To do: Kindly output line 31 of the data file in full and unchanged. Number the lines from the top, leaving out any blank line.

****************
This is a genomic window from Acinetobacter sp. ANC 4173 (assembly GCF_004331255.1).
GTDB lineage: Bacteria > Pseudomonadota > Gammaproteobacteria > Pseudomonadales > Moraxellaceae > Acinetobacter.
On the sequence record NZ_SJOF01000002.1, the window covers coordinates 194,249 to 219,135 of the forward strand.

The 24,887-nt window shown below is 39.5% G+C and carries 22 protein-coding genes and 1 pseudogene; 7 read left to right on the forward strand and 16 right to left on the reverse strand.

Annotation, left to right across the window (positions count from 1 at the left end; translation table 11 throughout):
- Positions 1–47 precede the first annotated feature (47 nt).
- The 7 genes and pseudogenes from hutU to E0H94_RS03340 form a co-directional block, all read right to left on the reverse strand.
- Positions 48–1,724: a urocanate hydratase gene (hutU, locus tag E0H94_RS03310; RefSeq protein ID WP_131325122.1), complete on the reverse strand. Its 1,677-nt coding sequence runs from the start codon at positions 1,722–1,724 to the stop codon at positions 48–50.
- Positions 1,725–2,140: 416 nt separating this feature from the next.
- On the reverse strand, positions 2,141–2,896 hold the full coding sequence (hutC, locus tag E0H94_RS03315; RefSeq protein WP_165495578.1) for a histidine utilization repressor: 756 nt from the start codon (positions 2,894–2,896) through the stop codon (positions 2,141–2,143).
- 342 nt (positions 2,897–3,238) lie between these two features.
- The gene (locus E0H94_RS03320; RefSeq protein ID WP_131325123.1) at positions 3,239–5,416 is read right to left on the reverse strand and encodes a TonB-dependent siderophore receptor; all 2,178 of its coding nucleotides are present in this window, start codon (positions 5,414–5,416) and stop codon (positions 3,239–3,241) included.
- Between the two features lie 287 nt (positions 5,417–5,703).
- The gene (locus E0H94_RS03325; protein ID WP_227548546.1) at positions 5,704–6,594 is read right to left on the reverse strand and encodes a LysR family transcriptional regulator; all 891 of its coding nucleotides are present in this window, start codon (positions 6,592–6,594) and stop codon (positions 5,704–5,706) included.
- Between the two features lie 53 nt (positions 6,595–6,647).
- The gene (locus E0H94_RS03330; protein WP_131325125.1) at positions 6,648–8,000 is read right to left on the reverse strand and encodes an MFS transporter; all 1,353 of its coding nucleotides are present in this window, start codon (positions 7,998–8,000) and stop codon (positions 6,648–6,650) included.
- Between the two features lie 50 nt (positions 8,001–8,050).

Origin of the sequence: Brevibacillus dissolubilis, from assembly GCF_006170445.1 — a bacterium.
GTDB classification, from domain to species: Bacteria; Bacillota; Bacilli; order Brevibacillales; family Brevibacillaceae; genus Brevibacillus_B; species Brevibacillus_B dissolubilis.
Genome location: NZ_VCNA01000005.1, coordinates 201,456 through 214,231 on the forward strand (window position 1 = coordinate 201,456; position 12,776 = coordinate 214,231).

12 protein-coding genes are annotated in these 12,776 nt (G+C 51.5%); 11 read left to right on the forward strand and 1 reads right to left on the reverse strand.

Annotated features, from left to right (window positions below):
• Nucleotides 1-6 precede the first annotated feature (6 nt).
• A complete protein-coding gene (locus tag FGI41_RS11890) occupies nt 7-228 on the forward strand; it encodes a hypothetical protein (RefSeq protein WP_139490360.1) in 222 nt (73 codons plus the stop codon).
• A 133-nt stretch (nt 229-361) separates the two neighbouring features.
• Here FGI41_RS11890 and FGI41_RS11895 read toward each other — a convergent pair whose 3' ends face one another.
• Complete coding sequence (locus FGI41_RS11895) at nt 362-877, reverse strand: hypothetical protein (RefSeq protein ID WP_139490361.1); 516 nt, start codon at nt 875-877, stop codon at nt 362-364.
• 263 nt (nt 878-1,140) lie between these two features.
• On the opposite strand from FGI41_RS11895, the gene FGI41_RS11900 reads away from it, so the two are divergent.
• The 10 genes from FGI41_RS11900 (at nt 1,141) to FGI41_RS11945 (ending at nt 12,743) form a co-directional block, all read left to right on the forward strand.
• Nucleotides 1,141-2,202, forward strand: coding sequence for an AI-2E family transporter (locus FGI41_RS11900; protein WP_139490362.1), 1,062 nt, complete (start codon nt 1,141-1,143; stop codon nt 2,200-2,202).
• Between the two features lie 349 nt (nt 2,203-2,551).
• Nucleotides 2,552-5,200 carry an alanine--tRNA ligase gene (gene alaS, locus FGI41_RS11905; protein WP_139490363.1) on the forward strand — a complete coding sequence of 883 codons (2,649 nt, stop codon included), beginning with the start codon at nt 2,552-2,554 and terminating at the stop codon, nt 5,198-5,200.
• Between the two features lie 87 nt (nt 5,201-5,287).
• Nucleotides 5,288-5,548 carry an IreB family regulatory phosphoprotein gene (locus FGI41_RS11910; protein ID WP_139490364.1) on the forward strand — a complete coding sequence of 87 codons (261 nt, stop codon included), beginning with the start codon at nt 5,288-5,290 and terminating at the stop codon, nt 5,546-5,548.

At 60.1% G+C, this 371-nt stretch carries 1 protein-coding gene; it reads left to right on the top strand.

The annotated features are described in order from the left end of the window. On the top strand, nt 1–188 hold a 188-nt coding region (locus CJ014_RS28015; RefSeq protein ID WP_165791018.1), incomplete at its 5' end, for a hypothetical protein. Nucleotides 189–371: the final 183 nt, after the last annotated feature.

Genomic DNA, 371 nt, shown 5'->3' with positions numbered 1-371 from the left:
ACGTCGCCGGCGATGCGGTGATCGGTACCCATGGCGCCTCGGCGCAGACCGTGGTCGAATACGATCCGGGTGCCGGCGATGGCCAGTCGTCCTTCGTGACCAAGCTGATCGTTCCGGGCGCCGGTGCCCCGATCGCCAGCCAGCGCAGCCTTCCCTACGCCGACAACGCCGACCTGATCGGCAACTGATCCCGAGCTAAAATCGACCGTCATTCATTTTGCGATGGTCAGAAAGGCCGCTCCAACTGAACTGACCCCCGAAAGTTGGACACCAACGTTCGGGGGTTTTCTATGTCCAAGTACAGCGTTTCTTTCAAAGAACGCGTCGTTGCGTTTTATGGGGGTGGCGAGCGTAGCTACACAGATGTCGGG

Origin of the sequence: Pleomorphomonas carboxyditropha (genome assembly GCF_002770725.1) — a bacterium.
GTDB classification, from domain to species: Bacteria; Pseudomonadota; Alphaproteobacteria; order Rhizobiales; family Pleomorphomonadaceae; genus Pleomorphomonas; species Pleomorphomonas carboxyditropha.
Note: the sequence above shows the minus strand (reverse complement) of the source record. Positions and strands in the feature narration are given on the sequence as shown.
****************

• Nucleotides 1,141-2,202, forward strand: coding sequence for an AI-2E family transporter (locus FGI41_RS11900; protein WP_139490362.1), 1,062 nt, complete (start codon nt 1,141-1,143; stop codon nt 2,200-2,202).